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- SNK 40th Anniversary Collection
If you haven’t already noticed, Digital Eclipse has made a habit of releasing museum quality retro game collections on a regular basis. In addition to the Disney Afternoon Collection and the first volume of Capcom’s Mega Man releases, the company put out SNK 40th Anniversary Collection on Nintendo Switch this past November. The modernized controls and pristine presentation were quite impressive, despite featuring mostly obscure ’80s classics. Since then, Digital Eclipse has added more games to the collection and ported the game to other modern consoles, making the SNK 40th Anniversary Collection Xbox One release the definitive version of the title.
SNK 40th Anniversary Collection Xbox One | Munch Mobile and Paddle Mania
First off, the “DLC” titles added to the Switch version also come standard on both PlayStation 4 and Xbox One. You can see why certain selections got cut from the original Switch version, but this full list offers a more complete history to choose from. Strange early games like Munch Mobile and Fantasy have offbeat themes that could only really come about in the Wild West days of arcades. Gun games like Beast Busters look great, but they don’t control well with a thumbstick. As good as it is to have Ozma Wars for history’s sake as SNK’s first original title, it’s not a game that holds up decades after its creation.
Thankfully, not every addition is merely a historical oddity. Paddle Mania is a proto-Windjammers where you play ping pong against other Olympic athletes. And not just other table tennis players, but sumo wrestlers and synchronized swimmers as well. The controls involve moving the joystick and swinging your paddle with flicks of the right joystick. It’s bizarre but surprisingly playable. For more standard fare, run and gun titles like SAR: Search and Rescue and World Wars provide some much-needed basic arcade action.
SNK 40th Anniversary Collection Xbox One | Now featuring Baseball Stars
The Xbox One iteration of SNK 40th Anniversary includes Baseball Stars, a landmark NES sports title. It was a rare cartridge with a battery backup, allowing you to save your progress in any given season. The game also allowed you to customize teams and create a player for the first time as a console. This is a standard feature in contemporary sports games, and it’s fascinating to see its origins here. Loading into the menus without guidance can be a daunting task, and gameplay admittedly does take a backseat to just toying around with the franchise options.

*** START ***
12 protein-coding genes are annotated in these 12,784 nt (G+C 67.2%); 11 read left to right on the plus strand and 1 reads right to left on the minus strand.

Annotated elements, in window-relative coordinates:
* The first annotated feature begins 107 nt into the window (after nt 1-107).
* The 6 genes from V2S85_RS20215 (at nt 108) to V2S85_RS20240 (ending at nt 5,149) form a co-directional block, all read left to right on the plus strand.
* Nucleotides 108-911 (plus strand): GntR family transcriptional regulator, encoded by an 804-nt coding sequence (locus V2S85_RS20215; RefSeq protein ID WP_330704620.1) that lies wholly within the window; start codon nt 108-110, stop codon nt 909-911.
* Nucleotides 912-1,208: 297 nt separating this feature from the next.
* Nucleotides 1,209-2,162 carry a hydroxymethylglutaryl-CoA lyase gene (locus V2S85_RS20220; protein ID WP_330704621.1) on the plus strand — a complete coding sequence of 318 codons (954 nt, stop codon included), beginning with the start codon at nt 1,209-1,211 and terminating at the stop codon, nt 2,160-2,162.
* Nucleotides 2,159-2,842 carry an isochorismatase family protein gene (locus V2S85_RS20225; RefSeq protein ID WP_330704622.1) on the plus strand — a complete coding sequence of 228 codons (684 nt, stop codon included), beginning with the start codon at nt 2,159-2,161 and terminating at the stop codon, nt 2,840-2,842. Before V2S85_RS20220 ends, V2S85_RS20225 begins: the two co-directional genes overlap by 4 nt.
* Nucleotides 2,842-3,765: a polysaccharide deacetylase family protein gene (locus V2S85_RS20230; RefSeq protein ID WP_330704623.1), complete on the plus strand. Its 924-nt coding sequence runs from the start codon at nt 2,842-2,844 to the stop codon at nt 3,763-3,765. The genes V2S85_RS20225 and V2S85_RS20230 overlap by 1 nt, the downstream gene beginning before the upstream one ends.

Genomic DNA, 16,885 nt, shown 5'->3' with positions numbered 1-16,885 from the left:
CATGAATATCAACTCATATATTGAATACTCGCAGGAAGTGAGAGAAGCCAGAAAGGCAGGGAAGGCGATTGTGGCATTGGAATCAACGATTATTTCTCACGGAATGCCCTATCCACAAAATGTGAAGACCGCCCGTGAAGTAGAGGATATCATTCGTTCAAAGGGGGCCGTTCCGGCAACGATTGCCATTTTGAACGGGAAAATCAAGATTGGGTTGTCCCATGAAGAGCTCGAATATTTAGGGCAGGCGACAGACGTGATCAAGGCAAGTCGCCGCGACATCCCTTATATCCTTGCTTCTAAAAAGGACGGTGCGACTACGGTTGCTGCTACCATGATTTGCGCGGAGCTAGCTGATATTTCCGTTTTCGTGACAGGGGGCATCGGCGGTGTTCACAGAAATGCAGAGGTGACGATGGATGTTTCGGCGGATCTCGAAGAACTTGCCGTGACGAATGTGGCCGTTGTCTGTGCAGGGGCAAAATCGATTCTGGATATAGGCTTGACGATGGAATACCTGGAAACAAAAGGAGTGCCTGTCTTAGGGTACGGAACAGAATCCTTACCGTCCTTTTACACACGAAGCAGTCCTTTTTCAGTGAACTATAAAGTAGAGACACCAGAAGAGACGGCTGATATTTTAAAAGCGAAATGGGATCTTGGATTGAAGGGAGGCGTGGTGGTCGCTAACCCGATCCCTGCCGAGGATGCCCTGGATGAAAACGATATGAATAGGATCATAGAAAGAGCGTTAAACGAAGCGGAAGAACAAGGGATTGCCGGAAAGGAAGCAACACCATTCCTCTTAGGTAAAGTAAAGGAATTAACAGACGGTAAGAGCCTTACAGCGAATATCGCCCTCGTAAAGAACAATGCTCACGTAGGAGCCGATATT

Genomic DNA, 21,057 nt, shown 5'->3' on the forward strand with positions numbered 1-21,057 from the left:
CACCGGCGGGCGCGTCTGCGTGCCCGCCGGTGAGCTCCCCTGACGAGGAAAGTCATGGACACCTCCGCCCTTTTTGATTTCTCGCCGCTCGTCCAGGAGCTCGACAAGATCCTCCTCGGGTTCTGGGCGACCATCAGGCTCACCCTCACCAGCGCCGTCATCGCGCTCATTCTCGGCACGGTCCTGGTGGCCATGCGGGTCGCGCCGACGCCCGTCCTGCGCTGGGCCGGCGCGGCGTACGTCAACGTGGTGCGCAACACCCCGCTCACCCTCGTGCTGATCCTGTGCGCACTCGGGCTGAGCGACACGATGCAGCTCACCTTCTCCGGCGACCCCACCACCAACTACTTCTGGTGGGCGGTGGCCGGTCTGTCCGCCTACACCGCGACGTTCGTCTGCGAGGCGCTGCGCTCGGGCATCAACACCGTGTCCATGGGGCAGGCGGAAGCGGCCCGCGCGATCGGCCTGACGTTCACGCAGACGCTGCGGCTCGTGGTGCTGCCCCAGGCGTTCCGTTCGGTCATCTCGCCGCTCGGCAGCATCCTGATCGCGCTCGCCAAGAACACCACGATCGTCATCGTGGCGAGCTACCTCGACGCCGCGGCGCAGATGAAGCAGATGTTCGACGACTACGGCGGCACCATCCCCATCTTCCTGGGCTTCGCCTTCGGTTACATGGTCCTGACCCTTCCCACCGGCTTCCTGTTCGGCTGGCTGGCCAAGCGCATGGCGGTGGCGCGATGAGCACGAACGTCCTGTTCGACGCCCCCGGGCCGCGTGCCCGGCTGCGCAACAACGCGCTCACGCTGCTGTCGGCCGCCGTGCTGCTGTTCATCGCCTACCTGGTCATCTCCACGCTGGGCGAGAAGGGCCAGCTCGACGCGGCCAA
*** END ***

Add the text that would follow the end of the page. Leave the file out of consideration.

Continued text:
Games both strange and familiar all still benefit from SNK 40th‘s great suite of features. You can rewind in-game at the push of a button and adjust arcade dip switches in the settings menu for a tailored experience. You can sample a full tool-assisted playthrough video at your leisure and pick up the action from anywhere. It cannot be overstated how vital these features feel in preserving these games for newer generations. Skipping around and seeing all aspects of any given experience takes this from a retro collection to something far more valuable.
SNK 40th Anniversary Collection Xbox One | Great on any platform
As far as specific Xbox One quirks, the increased resolution of a more powerful console means that you’ll be seeing more border and less game by default. You can still stretch out the pixels if you need the game to fill the screen of course. You’d be a monster for doing so but’s it’s always nice to give players options. The standard monitor and TV filters also return here as a reminder of just how far we’ve all come when it comes to screens. Everything runs just as well as it does on Nintendo Switch, although I did run into at least one hard crash while skipping around the replay of Ozma Wars.
With these new titles in tow, SNK 40th Anniversary Collection is even better now than it was on Switch. This full collection offers a more complete history of SNK’s pre-Neo Geo days. No matter what you end up toying around with, you’re almost guaranteed to learn something new and interesting. These games are better here than they are on any emulator, preserved in a way that’s worth celebrating. Here’s hoping that Frank Cifaldi and Mike Mika are already working on another weird and wonderful collections of games I didn’t even know I wanted to play again.